I experienced a call to ministry early in life, growing up as a ‘church kid’ in an African-American Baptist congregation where my parents served as deacons. As often the case with our teenage years, I did not respond to God’s call. Subsequently, I chose the path of my first career. Yet God was lovingly relentless, and thanks to a combination of providential events, timing, and people, my journey brings me here. My sense of call comes from deep gratitude for a lifetime experience of God’s love, grace, and mercy. It is both a great privilege and responsibility to serve in ministry, and I see my present call as a unique and important opportunity to serve in a variety of settings. Given this, I try, every day, to make my ‘calling and election sure (I Peter 9:10 KJV)’ by being devoted to prayer, meditation, study, worship, and reflection.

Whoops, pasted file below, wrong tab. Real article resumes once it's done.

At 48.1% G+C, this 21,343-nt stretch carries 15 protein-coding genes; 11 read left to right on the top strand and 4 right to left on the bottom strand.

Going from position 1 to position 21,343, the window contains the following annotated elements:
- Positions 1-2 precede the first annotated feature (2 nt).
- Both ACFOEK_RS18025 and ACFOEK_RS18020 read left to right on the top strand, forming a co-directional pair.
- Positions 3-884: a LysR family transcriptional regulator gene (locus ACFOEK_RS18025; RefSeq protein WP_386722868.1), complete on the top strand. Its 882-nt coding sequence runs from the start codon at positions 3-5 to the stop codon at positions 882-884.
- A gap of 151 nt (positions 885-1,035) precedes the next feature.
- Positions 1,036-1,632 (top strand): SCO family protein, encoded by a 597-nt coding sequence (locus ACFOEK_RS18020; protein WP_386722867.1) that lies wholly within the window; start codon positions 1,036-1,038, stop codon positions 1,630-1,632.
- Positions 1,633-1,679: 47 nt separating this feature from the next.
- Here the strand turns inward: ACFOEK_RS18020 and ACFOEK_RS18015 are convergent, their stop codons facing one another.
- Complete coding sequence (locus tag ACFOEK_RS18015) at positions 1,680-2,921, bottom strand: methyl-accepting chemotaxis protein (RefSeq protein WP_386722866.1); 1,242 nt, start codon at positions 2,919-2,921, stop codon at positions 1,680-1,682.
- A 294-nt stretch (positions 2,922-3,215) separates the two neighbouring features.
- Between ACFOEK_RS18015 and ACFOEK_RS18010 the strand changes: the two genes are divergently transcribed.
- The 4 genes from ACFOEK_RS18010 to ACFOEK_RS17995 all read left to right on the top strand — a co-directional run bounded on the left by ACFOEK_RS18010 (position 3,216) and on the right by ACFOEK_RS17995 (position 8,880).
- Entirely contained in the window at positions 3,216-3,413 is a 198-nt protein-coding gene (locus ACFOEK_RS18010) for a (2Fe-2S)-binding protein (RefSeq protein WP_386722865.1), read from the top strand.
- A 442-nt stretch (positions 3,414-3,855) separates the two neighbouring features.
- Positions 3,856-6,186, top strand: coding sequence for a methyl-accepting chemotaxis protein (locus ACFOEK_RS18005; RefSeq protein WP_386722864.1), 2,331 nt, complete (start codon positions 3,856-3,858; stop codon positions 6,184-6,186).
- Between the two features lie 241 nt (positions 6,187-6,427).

Making an impact is something I am passionate about in ministry. I am captivated and inspired by the story of how a diverse, sometimes conflicting, and faithful witness of a small sect of Jewish believers in a resurrected Messiah changed the course of history. This is reinforced by my religious upbringing in African-American churches during the Civil Rights Movement in the sixties, where the uncompromisingly faithful pursuit of equality and justice made an indelible mark on my life and the world. I firmly believe that churches can make an impact on anyone or anything, whether at an individual, local, or global level. While one might euphemistically term this passion as ‘making a difference’, I prefer the word impact, as this was also a passion I held from my previous career. This important component of my ‘credo’ keeps me faithful to the Church despite its human imperfections, its’ apparent deterioration in relevance, and its’ history and present of falling short of the radical inclusivity that was the hallmark of Jesus’ ministry.